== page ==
I remember every incident of a child being sick in class from my school days. I see it in my mind’s eye playing in slow motion. Thick, chunky vomit splashing onto the floor of the assembly hall. Bright yellow bile staining a white PE vest. Sawdust soaking up watery carrots and peas.
Of all them I guess Lesley Ramsden was the most noteworthy.
Lesley was one of those kids none of the other kids like. They called her gypo even though she lived in a house on Watergate estate and didn’t remotely have any connections to the travelling community.
So Lesley’s family were poor but no poorer than Clare Peacock’s or Barry Morgan’s. I guess it was tough being Lesley Ramsden, especially in 1991. 1991 was a tough year for everyone but for Lesley it was especially bad. I saw her one lunchtime wedged behind the tree that grew next to the wall, weeping and scratching at the bark. I felt like I should ask her what was wrong but I didn’t want anyone to see me talking to her. So I just walked straight past. I was a cowardly child and my position in the playground hierarchy was precarious. My parents owned their own house but my clothes were hand me downs and I only got a chocolate biscuit in my packed lunch once a week (Monday). I couldn’t risk talking to Lesley so I just left her there, crying to herself.
She had a head of thick, blonde tight curls and they were always tangled and frizzy, they looked like a dirty cloud on her head. She was fat but I couldn’t understand why, sometimes all she had for her lunch was white bread and margarine. Her face was large and round and pale and she had tiny little black eyes, the sort where you couldn’t see a line between the pupil and the iris. Her skin was shiny like plastic covered in grease.
It was an unseasonably warm day. We sat hunched over our mental arithmetic, quiet except for the clock ticking its way towards lunchtime. Lesley’s stomach started to rumble, a growling echoed in the old Victorian classroom. A few of us started to snigger. The rumble got louder and Jason Wilson said:
“Lesley is farting inside herself. I can smell it.”
Lots of laughter. Mrs Turnbull said:
“Jason, don’t be so vulgar.”
By this time Lesley was crying. She’s sat with her head on her desk and her body shook with sobs.
“Lesley, go to the toilet and wash your face. Jason, say sorry.”
“No, say sorry to Lesley.”
She went off to the toilet to wash her face. She was gone for a long time. She came back quietly and no one looked at her but she smelt weird.
When the bell rang for lunch the school dinner kids went to the dining hall and us packed lunch kids went to the cloakroom to get our lunch boxes. But all the boxes were empty. Instead of washing her face Lesley had eaten all of our lunches. She’d eaten 17 packed lunches in less than 10 minutes.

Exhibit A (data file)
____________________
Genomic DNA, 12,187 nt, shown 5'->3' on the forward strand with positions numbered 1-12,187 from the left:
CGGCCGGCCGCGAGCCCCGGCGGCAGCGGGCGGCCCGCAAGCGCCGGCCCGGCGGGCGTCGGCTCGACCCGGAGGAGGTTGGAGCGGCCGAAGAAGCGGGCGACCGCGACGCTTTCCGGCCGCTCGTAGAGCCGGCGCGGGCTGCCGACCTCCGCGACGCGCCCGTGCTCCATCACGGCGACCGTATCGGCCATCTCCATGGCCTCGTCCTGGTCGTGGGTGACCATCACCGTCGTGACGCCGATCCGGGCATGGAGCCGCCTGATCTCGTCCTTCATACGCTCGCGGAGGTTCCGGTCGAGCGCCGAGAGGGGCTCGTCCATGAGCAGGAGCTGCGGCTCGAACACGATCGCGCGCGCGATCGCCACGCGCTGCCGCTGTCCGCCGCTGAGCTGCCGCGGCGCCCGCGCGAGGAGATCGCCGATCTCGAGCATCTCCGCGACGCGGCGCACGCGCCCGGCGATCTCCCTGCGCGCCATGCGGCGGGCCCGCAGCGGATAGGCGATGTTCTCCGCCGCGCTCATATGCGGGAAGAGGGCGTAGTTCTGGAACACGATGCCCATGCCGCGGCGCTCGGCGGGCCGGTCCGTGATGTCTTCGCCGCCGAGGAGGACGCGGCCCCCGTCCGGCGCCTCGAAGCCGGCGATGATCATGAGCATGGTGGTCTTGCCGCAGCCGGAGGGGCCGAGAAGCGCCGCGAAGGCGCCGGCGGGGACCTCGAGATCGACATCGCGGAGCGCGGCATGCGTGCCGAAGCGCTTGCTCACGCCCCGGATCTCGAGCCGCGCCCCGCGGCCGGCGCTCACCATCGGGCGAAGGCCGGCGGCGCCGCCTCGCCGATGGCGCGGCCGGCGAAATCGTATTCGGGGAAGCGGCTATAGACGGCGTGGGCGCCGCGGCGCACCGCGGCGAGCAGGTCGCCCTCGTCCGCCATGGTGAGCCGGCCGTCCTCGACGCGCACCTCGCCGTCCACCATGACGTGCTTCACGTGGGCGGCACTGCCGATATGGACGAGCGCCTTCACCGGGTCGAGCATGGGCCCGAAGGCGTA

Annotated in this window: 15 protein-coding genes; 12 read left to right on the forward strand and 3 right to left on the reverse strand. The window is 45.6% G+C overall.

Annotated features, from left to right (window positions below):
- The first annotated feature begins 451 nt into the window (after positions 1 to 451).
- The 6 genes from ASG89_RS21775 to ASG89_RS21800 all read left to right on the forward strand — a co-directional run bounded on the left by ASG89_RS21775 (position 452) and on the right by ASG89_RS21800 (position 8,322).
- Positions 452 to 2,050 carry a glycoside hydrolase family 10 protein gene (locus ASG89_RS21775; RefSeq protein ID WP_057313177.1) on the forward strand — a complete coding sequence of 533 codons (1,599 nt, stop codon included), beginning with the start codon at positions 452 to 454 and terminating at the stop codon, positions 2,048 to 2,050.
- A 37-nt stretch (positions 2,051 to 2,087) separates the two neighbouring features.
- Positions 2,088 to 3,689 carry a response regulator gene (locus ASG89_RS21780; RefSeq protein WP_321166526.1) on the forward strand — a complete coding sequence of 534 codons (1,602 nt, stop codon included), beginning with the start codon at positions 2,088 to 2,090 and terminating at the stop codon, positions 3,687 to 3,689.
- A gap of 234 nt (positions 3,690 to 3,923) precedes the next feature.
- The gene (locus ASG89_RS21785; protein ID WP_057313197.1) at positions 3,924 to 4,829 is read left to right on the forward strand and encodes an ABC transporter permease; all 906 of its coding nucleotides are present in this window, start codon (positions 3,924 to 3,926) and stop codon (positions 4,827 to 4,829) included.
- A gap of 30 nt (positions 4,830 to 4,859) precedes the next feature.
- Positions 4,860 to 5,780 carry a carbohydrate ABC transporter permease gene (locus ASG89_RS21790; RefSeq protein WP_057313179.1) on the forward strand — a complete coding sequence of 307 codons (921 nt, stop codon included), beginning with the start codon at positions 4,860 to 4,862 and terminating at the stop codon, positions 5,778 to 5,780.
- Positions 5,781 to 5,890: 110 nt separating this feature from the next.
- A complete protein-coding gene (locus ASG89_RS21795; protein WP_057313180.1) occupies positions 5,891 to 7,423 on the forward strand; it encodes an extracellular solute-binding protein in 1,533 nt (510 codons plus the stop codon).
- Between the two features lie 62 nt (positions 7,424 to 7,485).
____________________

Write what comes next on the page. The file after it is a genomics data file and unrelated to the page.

Kids started crying from hunger. We didn’t know what had happened. Lunch boxes were scattered all over. Crusts of bread and crisp packets and biscuit wrappers littered the floor. My own Roland Rat lunch box, the one I was so embarrassed by, lay discarded by the bins, the remains of my cheese spread sandwiches were crushed nearby.
Mrs Turnbull acted swiftly. She herded us crying lunch boxers into the dining hall, got us the standard school dinner and spirited Lesley away.
We filed back into the classroom after lunch and Lesley was standing at the front with Mrs Turnbull.
“Now Lesley has been a very naughty girl and she has something she wants to say to you.”
Lesley opened her mouth but instead of the standard apology we were all expecting she let out a huge belch followed by a thick and fast flowing stream of vomit. It was like a solid column of pure sick, endlessly pouring from her mouth. The worst thing was it was bright orange. Maybe she’d stolen a few bags of wotsits and some cartons of orange juice. Or maybe that was the colour of her own insides. It seemed to go on forever and no one could take their eyes off it.
When it finally finished and her eyes looked up at Mrs Turnbull they were neither pleading nor malicious. This was just something that had happened to her in a long line of unfortunate things that had happened to her. She didn’t speak or move until Mrs Turnbull said:
“Sit down please Lesley.”
She sat down and stared out of the window. Even after the caretaker had cleaned it up the smell was overwhelming and later Mrs Turnbull said we could play outside instead of doing spelling. We were elated and someone shouted “Go on Lesley!” A new kind of energy overtook us and our little limbs vibrated on the concrete of the playground. Still, no one played with Lesley and, as usual, she took her place between the tree and wall, scratching at the bark until home time.
Victoria Manifold is a writer from the north east of England. She has had work published by The tNY Press, Squawkback, Ether Books and Steak Night amongst others. She has a sideline in obsessing over Columbo and blogs at http://victoriamanifold.tumblr
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